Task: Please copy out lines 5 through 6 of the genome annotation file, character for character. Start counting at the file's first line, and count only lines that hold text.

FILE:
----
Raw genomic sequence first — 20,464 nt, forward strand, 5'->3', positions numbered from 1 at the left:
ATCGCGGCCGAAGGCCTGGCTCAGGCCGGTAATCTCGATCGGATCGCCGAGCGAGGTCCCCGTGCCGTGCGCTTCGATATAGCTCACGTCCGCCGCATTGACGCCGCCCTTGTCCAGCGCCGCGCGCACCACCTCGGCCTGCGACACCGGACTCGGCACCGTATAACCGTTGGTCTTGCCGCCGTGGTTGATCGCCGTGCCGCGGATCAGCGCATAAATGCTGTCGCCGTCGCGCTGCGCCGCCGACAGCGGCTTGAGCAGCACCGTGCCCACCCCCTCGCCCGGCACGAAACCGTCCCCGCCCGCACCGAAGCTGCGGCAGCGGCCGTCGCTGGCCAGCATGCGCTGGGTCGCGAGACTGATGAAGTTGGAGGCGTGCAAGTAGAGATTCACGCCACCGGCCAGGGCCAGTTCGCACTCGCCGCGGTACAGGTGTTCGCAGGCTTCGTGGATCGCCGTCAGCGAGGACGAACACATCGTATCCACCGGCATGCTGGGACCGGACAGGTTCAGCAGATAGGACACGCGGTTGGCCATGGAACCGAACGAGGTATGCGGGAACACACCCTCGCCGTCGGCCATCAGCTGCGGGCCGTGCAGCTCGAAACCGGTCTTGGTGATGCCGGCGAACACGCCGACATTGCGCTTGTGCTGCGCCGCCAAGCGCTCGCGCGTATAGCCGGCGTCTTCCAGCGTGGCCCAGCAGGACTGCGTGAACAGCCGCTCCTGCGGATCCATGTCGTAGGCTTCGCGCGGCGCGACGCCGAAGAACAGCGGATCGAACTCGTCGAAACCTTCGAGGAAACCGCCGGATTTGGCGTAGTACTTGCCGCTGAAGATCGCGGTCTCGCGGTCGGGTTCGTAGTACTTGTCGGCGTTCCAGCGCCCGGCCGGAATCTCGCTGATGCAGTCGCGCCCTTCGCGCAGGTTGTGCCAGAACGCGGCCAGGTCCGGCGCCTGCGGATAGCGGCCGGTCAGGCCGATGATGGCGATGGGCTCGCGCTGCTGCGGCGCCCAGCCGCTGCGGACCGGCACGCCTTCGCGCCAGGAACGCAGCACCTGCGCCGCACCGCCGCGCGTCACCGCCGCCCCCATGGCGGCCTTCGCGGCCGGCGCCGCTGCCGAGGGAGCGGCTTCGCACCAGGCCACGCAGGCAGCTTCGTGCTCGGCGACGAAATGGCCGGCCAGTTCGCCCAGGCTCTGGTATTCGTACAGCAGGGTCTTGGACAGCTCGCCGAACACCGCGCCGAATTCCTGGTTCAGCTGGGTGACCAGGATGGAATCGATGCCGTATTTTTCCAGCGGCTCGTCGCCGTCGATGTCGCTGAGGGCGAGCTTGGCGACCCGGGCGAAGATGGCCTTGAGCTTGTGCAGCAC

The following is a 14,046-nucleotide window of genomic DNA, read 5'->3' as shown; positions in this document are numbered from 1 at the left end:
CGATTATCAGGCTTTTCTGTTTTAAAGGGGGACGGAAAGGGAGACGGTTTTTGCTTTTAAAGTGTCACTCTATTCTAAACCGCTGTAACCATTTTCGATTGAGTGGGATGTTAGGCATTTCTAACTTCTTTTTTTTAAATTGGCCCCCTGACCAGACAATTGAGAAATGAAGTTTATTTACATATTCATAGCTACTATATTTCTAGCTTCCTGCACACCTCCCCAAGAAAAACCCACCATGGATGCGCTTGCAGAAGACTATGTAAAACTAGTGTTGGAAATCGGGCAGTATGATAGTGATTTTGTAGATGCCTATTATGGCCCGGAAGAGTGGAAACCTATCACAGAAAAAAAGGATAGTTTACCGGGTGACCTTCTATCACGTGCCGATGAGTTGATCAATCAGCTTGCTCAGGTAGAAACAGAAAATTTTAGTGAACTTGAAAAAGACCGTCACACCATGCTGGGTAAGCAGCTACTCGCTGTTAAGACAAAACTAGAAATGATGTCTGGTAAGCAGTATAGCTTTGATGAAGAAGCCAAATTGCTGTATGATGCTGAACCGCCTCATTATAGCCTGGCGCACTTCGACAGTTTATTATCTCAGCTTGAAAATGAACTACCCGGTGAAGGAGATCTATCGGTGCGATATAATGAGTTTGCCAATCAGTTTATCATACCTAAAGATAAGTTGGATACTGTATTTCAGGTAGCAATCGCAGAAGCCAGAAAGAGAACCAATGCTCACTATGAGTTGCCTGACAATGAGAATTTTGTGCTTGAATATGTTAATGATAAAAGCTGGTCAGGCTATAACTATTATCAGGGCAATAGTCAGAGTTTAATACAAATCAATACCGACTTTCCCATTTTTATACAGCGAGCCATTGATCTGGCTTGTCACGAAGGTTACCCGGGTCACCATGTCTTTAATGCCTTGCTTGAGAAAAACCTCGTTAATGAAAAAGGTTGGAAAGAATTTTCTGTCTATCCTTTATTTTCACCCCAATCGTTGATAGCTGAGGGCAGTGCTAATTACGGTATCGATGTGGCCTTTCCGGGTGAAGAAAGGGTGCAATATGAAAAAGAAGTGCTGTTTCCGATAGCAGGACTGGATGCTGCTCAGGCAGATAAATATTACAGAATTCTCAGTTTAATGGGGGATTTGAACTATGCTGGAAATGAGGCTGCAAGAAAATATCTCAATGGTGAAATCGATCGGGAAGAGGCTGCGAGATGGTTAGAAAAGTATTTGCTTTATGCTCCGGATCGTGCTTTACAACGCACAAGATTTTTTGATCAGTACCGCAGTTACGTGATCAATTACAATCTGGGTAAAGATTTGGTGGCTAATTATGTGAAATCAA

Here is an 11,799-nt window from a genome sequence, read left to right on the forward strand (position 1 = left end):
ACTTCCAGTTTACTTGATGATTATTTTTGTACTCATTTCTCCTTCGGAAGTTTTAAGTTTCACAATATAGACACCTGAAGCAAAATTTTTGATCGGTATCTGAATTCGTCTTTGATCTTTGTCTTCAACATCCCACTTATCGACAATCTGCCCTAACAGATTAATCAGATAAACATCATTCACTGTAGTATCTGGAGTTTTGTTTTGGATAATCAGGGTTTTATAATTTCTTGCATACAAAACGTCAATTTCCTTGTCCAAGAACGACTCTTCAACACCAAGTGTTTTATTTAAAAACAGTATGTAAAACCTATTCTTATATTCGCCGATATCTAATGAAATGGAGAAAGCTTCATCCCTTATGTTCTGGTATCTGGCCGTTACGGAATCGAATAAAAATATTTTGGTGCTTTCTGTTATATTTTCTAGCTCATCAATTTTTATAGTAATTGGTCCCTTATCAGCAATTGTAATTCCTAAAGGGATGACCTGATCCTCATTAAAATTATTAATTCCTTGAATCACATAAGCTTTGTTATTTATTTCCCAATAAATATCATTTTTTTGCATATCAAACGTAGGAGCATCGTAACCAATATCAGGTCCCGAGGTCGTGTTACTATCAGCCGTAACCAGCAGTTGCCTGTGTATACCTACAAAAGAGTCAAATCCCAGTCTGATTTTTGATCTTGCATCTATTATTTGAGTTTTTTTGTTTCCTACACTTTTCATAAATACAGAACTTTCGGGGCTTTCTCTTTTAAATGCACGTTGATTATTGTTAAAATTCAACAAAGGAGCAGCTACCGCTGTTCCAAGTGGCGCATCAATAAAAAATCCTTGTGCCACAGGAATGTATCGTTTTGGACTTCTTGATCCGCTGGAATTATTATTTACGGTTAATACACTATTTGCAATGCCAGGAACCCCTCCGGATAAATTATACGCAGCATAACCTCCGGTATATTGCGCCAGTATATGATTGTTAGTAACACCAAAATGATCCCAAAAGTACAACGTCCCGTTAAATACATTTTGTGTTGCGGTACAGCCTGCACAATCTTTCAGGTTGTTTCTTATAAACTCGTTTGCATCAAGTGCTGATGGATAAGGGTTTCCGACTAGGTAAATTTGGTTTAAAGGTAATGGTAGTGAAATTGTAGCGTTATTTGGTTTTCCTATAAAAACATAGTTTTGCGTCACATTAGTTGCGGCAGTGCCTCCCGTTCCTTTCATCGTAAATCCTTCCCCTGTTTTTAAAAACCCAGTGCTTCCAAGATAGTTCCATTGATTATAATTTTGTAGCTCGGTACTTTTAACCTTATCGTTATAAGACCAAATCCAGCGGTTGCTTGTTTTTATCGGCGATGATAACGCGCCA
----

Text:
Here is an 11,799-nt window from a genome sequence, read left to right on the forward strand (position 1 = left end):
ACTTCCAGTTTACTTGATGATTATTTTTGTACTCATTTCTCCTTCGGAAGTTTTAAGTTTCACAATATAGACACCTGAAGCAAAATTTTTGATCGGTATCTGAATTCGTCTTTGATCTTTGTCTTCAACATCCCACTTATCGACAATCTGCCCTAACAGATTAATCAGATAAACATCATTCACTGTAGTATCTGGAGTTTTGTTTTGGATAATCAGGGTTTTATAATTTCTTGCATACAAAACGTCAATTTCCTTGTCCAAGAACGACTCTTCAACACCAAGTGTTTTATTTAAAAACAGTATGTAAAACCTATTCTTATATTCGCCGATATCTAATGAAATGGAGAAAGCTTCATCCCTTATGTTCTGGTATCTGGCCGTTACGGAATCGAATAAAAATATTTTGGTGCTTTCTGTTATATTTTCTAGCTCATCAATTTTTATAGTAATTGGTCCCTTATCAGCAATTGTAATTCCTAAAGGGATGACCTGATCCTCATTAAAATTATTAATTCCTTGAATCACATAAGCTTTGTTATTTATTTCCCAATAAATATCATTTTTTTGCATATCAAACGTAGGAGCATCGTAACCAATATCAGGTCCCGAGGTCGTGTTACTATCAGCCGTAACCAGCAGTTGCCTGTGTATACCTACAAAAGAGTCAAATCCCAGTCTGATTTTTGATCTTGCATCTATTATTTGAGTTTTTTTGTTTCCTACACTTTTCATAAATACAGAACTTTCGGGGCTTTCTCTTTTAAATGCACGTTGATTATTGTTAAAATTCAACAAAGGAGCAGCTACCGCTGTTCCAAGTGGCGCATCAATAAAAAATCCTTGTGCCACAGGAATGTATCGTTTTGGACTTCTTGATCCGCTGGAATTATTATTTACGGTTAATACACTATTTGCAATGCCAGGAACCCCTCCGGATAAATTATACGCAGCATAACCTCCGGTATATTGCGCCAGTATATGATTGTTAGTAACACCAAAATGATCCCAAAAGTACAACGTCCCGTTAAATACATTTTGTGTTGCGGTACAGCCTGCACAATCTTTCAGGTTGTTTCTTATAAACTCGTTTGCATCAAGTGCTGATGGATAAGGGTTTCCGACTAGGTAAATTTGGTTTAAAGGTAATGGTAGTGAAATTGTAGCGTTATTTGGTTTTCCTATAAAAACATAGTTTTGCGTCACATTAGTTGCGGCAGTGCCTCCCGTTCCTTTCATCGTAAATCCTTCCCCTGTTTTTAAAAACCCAGTGCTTCCAAGATAGTTCCATTGATTATAATTTTGTAGCTCGGTACTTTTAACCTTATCGTTATAAGACCAAATCCAGCGGTTGCTTGTTTTTATCGGCGATGATAACGCGCCA